Nav: Home

Rejecting arsentate

October 22, 2012

Not long ago, some unassuming bacteria found themselves at the center of a scientific controversy: A group claimed that these microorganisms, which live in an environment that is rich in the arsenic-based compound arsenate, could take up that arsenate and use it - instead of the phosphate that all known life on Earth depends on. The claim, since disproved, raised another question: How do organisms living with arsenate pick and choose the right substance?

Chemically, arsenate is nearly indistinguishable from phosphate. Prof. Dan Tawfik of the Biological Chemistry Department says: "Phosphate forms highly stable bonds in DNA and other key biological compounds, while bonds to arsenate are quickly broken. But how does a microorganism surrounded by arsenate distinguish between two molecules that are almost the same size and have identical shapes and ionic properties?"

To investigate, Tawfik, postdoctoral fellow Dr. Mikael Elias, Ph.D. student Alon Wellner and lab assistant Korina Goldin, in collaboration with Tobias Erb and Julia Vorholt of ETH Zurich, looked at a protein in bacteria that takes up phosphate. This protein, called PBP (short for phosphate binding protein), sits near the bacteria's outer membrane, where it latches onto phosphates and passes them on to pumps that transport them into the cell.

In research that recently appeared in Nature, the team compared the activity of several different PBPs - some from bacteria like E. coli that are sensitive to arsenate and others, like those from the arsenic-rich environment, which are tolerant of the chemical. While the PBPs in the ordinary bacterium were about 500 times more likely to bind phosphate over arsenate, in the arsenic-tolerant bacterium that factor jumped to around 5000. In other words, to cope with their toxic environment, the bacteria evolved a mechanism of extreme selectivity to ensure their supply of phosphate while keeping the arsenate out.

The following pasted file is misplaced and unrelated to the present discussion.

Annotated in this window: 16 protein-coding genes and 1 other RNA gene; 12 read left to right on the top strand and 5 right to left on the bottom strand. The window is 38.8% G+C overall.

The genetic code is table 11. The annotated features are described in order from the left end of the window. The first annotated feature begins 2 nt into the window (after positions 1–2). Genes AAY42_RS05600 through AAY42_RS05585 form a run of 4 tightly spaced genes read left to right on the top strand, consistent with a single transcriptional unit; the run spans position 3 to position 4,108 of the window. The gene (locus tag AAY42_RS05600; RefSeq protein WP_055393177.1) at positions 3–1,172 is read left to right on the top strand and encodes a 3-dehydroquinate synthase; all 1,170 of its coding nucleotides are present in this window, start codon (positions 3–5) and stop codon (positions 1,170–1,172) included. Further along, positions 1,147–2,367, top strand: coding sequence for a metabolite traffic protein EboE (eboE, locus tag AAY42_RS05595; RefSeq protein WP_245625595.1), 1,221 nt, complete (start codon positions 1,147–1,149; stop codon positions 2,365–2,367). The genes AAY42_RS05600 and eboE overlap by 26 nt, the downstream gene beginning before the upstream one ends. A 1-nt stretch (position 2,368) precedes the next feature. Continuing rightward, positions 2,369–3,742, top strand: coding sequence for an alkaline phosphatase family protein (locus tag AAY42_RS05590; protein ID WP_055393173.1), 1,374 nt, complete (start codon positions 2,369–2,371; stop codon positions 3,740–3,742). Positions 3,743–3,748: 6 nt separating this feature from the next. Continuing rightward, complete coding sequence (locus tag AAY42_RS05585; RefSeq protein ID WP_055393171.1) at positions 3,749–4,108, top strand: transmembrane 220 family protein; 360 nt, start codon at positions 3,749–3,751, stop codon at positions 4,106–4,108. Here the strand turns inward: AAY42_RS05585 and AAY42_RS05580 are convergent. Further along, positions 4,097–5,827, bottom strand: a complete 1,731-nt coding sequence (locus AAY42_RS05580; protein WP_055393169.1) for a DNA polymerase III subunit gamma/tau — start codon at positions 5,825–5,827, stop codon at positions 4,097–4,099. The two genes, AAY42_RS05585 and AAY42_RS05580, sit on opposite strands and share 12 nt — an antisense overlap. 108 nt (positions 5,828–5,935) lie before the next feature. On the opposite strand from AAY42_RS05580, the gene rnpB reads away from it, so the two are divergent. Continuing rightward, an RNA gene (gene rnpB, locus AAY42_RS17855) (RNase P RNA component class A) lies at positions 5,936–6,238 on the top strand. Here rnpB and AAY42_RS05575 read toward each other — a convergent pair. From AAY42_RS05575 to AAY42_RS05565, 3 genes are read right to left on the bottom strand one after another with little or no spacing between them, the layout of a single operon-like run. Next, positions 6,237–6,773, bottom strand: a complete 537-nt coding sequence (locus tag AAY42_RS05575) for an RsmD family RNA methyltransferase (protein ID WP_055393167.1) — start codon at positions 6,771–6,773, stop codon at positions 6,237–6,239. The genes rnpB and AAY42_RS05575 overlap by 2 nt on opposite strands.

Elias then compared phosphate and arsenate binding by crystallizing PBPs along with one of the two compounds. But the initial comparison suggested that when arsenate bound to the protein, it did so in just the same way as phosphate. Elias suspected that the key might lie in a single, highly unusual bond between a hydrogen atom in the protein and the molecule. This bond had been previously noted but ignored, as phosphate binding occurred with or without it.

To see the difference, the team had to stretch the limits of crystallization technology, getting the resolution to less than one angstrom - fine enough to identify individual hydrogen atoms and compare their bonds. Only then were they able to identify a single disparity: The angles of that unusual hydrogen bond were different. Inside a tight cavity within the PBP structure, phosphate binds at a "textbook angle," according to Elias. The slightly larger arsenate molecule, on the other hand, gets pushed up against the hydrogen and bonds at unnatural, distorted angles. Tawfik thinks that the angle is likely to lead to repulsion between the molecule and other atoms in the cavity, preventing the PBP from passing arsenate into the cell's interior.

Tawfik: "These findings may go beyond the solving of a biological mystery. Because phosphates are scarce in many environments, there is quite a bit of interest in understanding how this crucial resource is taken up by organisms. This first observation of a PBP discrimination mechanism is an exciting demonstration of the exquisite fine tuning that enables proteins to distinguish between two nearly-identical molecules."
-end-
Prof. Dan Tawfik's research is supported by the Adelis Foundation; the estate of Mark Scher; and Ms. Miel de Botton, UK. Prof. Tawfik is the incumbent of the Nella and Leon Benoziyo Professorial Chair.